Learn more about the course restoration and opening months in the latest Q&A with Kelly Miller and Kyle Franz.
Southern Pines Golf Club, a vintage Donald Ross-designed course dating to the early 1900s, is now under management of the company that owns and operates Pine Needles and Mid Pines in Southern Pines, North Carolina. The course has undergone an 18-month improvement plan that included design tweaks from architect Kyle Franz, who has supervised restorations at Mid Pines (2013) and Pine Needles (2018.) The restoration started with tree removal and bunker work in December 2020, before moving on to work on the greens, cart paths, and other areas of the course to restore Donald Ross’ original design.
On every hole of the course, we widened the fairways to make them more inviting for the beginning level players, but also allow more advanced players to strategize. Removing the maintained rough around the greens and making it all clean fairway height will encourage players to be creative and have more fun. To improve the course’s irrigation, we installed all new piping around the greens with new wiring in the fairways, and tackled a great deal of bunkers. Our goal was to make the golf course feel as much like a Ross original, staying true to the well preserved routing and trying to remove the superfluous elements that have been added over the decades.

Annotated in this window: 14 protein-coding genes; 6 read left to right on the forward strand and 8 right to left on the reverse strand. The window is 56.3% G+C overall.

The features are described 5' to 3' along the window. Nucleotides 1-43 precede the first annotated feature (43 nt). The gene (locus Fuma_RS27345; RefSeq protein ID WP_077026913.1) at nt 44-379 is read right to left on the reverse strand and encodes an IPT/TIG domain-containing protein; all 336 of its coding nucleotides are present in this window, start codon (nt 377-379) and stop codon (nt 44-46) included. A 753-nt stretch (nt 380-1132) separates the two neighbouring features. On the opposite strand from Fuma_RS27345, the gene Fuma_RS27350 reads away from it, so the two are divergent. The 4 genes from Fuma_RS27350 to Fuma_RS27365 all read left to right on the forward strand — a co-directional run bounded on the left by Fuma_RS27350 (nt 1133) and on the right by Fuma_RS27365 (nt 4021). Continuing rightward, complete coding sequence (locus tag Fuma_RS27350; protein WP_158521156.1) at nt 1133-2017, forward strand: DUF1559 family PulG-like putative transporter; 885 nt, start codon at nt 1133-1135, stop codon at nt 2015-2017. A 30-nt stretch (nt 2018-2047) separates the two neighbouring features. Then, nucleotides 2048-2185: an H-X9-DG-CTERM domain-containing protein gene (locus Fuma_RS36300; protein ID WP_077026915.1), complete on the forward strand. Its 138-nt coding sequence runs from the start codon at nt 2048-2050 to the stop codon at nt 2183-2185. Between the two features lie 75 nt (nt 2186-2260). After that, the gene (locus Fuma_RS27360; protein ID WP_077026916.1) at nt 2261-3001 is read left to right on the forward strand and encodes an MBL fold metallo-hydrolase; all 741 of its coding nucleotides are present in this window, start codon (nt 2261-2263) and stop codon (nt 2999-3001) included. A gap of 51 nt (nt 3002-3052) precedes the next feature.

There are currently no plans for the “Little 9” at this time, as management’s focus is on perfecting every detail on the main course.
Southern Pines is unique among most American courses in that the ninth hole does not return to the clubhouse. Franz had access to aerial photos of the course dating to the early 1950s that shows a par-three hole positioned to the left of the fourth green and and connecting with the 15th tee. That hole would have allowed golfers to play one through four, this par-three and finish a nine-hole round with 15 through 18. The par-three was abandoned at some point in the mid-1900s, but we are building a new par-three hole to replace “the lost hole” from Donald Ross’s original design.
Slide the arrows on each photo to see the before/”after” of each part of the course, or click on photos to enlarge.
Overview from the 1st Green
Work has already begun to restore the original fairway bunkering pattern on the opening hole, and we are restoring and recontouring some of the edges of the green to make it feel like Ross’ original and encourage ground game shots on this hole.
Moving back the 2nd tee has allowed us to restore the original length of Ross’ hole. We have readded mounding and bunkers in the 1st half of the hole, and are restoring the crossing feature. We will also be removing the right front greenside bunker, which was not part of Ross’ original design.
Moving the tees to the right will make for a slightly more angular approach into the 3rd green.
We are restoring the bunkering on the right hand side of the 4th fairway, and improving the severe slope on the front of the green.